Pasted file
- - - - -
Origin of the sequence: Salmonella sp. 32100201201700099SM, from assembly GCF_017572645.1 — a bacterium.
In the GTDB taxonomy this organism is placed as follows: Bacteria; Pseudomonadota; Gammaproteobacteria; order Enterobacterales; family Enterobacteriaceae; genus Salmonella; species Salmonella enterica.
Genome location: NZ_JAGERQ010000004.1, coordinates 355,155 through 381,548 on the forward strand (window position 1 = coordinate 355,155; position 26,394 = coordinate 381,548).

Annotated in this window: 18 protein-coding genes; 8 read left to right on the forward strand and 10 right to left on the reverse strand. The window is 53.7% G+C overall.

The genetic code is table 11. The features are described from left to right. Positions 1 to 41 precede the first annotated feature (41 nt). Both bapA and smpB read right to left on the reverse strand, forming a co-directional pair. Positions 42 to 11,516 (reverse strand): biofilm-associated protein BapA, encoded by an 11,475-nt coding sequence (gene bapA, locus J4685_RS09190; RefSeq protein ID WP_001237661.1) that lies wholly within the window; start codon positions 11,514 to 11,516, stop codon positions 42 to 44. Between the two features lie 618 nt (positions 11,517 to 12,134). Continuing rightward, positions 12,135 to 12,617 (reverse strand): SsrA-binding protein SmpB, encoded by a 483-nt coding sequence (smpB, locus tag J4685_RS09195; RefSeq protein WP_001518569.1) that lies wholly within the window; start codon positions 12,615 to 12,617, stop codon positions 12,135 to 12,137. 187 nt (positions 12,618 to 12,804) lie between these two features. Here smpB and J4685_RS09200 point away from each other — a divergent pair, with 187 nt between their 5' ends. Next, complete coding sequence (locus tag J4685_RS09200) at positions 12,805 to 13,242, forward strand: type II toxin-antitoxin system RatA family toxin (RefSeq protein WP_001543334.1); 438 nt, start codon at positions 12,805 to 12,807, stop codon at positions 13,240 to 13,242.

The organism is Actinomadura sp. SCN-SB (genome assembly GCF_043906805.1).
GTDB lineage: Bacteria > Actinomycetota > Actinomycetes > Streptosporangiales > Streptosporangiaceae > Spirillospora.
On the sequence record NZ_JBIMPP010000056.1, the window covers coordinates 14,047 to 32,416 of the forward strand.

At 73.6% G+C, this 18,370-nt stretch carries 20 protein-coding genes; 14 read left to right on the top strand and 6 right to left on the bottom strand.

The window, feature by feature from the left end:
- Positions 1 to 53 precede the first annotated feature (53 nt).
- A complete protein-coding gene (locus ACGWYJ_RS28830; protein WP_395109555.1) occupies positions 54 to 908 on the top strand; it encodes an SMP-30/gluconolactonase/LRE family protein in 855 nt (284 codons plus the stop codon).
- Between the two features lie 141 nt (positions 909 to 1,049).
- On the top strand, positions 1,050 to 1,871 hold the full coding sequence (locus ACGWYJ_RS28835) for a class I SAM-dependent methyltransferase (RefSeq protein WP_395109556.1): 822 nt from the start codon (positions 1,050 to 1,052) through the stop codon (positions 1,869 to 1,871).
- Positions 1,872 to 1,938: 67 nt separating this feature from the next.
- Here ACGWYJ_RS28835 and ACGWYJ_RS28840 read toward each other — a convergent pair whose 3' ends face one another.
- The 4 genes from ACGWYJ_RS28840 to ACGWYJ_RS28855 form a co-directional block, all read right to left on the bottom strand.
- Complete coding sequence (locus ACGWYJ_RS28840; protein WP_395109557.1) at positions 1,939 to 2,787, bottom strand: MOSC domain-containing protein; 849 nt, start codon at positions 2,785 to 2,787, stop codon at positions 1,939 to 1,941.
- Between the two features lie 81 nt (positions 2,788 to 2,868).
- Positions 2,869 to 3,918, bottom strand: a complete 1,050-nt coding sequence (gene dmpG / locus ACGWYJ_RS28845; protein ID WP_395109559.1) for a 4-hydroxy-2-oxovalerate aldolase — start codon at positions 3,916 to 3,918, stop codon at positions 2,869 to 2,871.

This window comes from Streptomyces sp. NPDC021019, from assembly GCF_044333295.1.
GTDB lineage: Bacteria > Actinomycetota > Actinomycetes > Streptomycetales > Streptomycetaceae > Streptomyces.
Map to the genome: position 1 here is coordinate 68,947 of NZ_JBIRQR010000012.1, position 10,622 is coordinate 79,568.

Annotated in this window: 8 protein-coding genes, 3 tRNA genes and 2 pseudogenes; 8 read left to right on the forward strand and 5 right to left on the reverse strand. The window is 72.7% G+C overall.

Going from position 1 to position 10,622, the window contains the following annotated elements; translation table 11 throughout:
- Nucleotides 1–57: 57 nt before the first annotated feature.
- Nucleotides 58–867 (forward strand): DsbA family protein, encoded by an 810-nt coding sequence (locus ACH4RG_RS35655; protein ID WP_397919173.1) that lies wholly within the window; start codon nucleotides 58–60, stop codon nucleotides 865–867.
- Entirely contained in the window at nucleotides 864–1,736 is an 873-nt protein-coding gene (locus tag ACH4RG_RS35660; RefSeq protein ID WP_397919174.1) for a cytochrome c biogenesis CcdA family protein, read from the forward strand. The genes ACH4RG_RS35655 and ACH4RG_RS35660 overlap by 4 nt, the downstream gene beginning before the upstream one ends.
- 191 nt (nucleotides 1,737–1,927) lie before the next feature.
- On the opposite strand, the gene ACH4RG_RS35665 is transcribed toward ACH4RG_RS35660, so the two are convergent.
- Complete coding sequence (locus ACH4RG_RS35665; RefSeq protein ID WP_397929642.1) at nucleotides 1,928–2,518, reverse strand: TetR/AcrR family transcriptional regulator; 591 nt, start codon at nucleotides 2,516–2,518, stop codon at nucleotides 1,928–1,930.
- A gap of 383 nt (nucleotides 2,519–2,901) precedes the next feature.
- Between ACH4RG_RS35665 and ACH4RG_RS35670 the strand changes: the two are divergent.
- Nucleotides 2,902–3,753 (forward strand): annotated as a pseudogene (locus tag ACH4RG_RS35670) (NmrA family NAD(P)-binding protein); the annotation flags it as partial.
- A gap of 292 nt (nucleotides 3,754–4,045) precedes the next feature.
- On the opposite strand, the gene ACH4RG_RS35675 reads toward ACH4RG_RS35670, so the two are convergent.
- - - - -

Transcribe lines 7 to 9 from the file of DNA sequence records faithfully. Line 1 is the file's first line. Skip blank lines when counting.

GTDB lineage: Bacteria > Actinomycetota > Actinomycetes > Streptosporangiales > Streptosporangiaceae > Spirillospora.
On the sequence record NZ_JBIMPP010000056.1, the window covers coordinates 14,047 to 32,416 of the forward strand.

At 73.6% G+C, this 18,370-nt stretch carries 20 protein-coding genes; 14 read left to right on the top strand and 6 right to left on the bottom strand.